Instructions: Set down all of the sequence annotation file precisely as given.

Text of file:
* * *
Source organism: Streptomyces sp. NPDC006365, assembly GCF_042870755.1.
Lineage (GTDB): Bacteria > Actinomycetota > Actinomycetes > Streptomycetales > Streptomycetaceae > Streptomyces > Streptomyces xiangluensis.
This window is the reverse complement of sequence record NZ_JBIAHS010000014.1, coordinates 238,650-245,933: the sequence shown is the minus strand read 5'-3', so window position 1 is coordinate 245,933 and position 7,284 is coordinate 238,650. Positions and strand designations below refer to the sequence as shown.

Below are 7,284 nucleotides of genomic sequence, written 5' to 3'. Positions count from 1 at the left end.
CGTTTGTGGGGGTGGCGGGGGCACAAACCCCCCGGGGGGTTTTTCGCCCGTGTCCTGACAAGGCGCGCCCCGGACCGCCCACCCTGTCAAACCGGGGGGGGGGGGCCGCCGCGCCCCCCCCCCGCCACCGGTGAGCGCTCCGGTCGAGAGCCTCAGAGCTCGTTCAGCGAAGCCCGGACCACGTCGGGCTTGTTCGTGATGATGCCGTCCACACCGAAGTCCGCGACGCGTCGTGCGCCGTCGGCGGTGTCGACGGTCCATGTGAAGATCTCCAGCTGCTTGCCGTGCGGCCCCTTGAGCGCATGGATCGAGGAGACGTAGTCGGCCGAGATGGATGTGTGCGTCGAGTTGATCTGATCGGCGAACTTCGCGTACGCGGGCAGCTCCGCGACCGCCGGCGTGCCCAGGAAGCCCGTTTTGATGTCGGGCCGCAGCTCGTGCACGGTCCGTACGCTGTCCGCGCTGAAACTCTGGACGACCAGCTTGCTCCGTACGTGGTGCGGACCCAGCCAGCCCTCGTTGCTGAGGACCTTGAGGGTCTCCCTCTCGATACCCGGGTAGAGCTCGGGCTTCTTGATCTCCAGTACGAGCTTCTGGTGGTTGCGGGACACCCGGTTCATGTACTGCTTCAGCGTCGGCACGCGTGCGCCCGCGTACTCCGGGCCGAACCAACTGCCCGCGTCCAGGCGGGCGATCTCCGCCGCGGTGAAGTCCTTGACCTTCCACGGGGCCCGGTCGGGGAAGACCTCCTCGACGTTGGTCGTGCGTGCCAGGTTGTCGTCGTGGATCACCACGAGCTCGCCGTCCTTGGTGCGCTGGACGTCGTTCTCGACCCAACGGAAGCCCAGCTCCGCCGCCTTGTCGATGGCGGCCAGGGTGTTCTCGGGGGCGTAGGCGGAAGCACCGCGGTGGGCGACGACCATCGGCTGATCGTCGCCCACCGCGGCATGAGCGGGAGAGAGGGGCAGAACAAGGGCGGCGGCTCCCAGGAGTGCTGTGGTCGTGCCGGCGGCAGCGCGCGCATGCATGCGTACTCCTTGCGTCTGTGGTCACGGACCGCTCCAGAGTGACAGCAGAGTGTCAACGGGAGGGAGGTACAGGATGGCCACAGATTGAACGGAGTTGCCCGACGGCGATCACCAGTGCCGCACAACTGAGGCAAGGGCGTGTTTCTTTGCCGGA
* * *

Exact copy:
Source organism: Streptomyces sp. NPDC006365, assembly GCF_042870755.1.
Lineage (GTDB): Bacteria > Actinomycetota > Actinomycetes > Streptomycetales > Streptomycetaceae > Streptomyces > Streptomyces xiangluensis.
This window is the reverse complement of sequence record NZ_JBIAHS010000014.1, coordinates 238,650-245,933: the sequence shown is the minus strand read 5'-3', so window position 1 is coordinate 245,933 and position 7,284 is coordinate 238,650. Positions and strand designations below refer to the sequence as shown.

Below are 7,284 nucleotides of genomic sequence, written 5' to 3'. Positions count from 1 at the left end.
CGTTTGTGGGGGTGGCGGGGGCACAAACCCCCCGGGGGGTTTTTCGCCCGTGTCCTGACAAGGCGCGCCCCGGACCGCCCACCCTGTCAAACCGGGGGGGGGGGGCCGCCGCGCCCCCCCCCCGCCACCGGTGAGCGCTCCGGTCGAGAGCCTCAGAGCTCGTTCAGCGAAGCCCGGACCACGTCGGGCTTGTTCGTGATGATGCCGTCCACACCGAAGTCCGCGACGCGTCGTGCGCCGTCGGCGGTGTCGACGGTCCATGTGAAGATCTCCAGCTGCTTGCCGTGCGGCCCCTTGAGCGCATGGATCGAGGAGACGTAGTCGGCCGAGATGGATGTGTGCGTCGAGTTGATCTGATCGGCGAACTTCGCGTACGCGGGCAGCTCCGCGACCGCCGGCGTGCCCAGGAAGCCCGTTTTGATGTCGGGCCGCAGCTCGTGCACGGTCCGTACGCTGTCCGCGCTGAAACTCTGGACGACCAGCTTGCTCCGTACGTGGTGCGGACCCAGCCAGCCCTCGTTGCTGAGGACCTTGAGGGTCTCCCTCTCGATACCCGGGTAGAGCTCGGGCTTCTTGATCTCCAGTACGAGCTTCTGGTGGTTGCGGGACACCCGGTTCATGTACTGCTTCAGCGTCGGCACGCGTGCGCCCGCGTACTCCGGGCCGAACCAACTGCCCGCGTCCAGGCGGGCGATCTCCGCCGCGGTGAAGTCCTTGACCTTCCACGGGGCCCGGTCGGGGAAGACCTCCTCGACGTTGGTCGTGCGTGCCAGGTTGTCGTCGTGGATCACCACGAGCTCGCCGTCCTTGGTGCGCTGGACGTCGTTCTCGACCCAACGGAAGCCCAGCTCCGCCGCCTTGTCGATGGCGGCCAGGGTGTTCTCGGGGGCGTAGGCGGAAGCACCGCGGTGGGCGACGACCATCGGCTGATCGTCGCCCACCGCGGCATGAGCGGGAGAGAGGGGCAGAACAAGGGCGGCGGCTCCCAGGAGTGCTGTGGTCGTGCCGGCGGCAGCGCGCGCATGCATGCGTACTCCTTGCGTCTGTGGTCACGGACCGCTCCAGAGTGACAGCAGAGTGTCAACGGGAGGGAGGTACAGGATGGCCACAGATTGAACGGAGTTGCCCGACGGCGATCACCAGTGCCGCACAACTGAGGCAAGGGCGTGTTTCTTTGCCGGA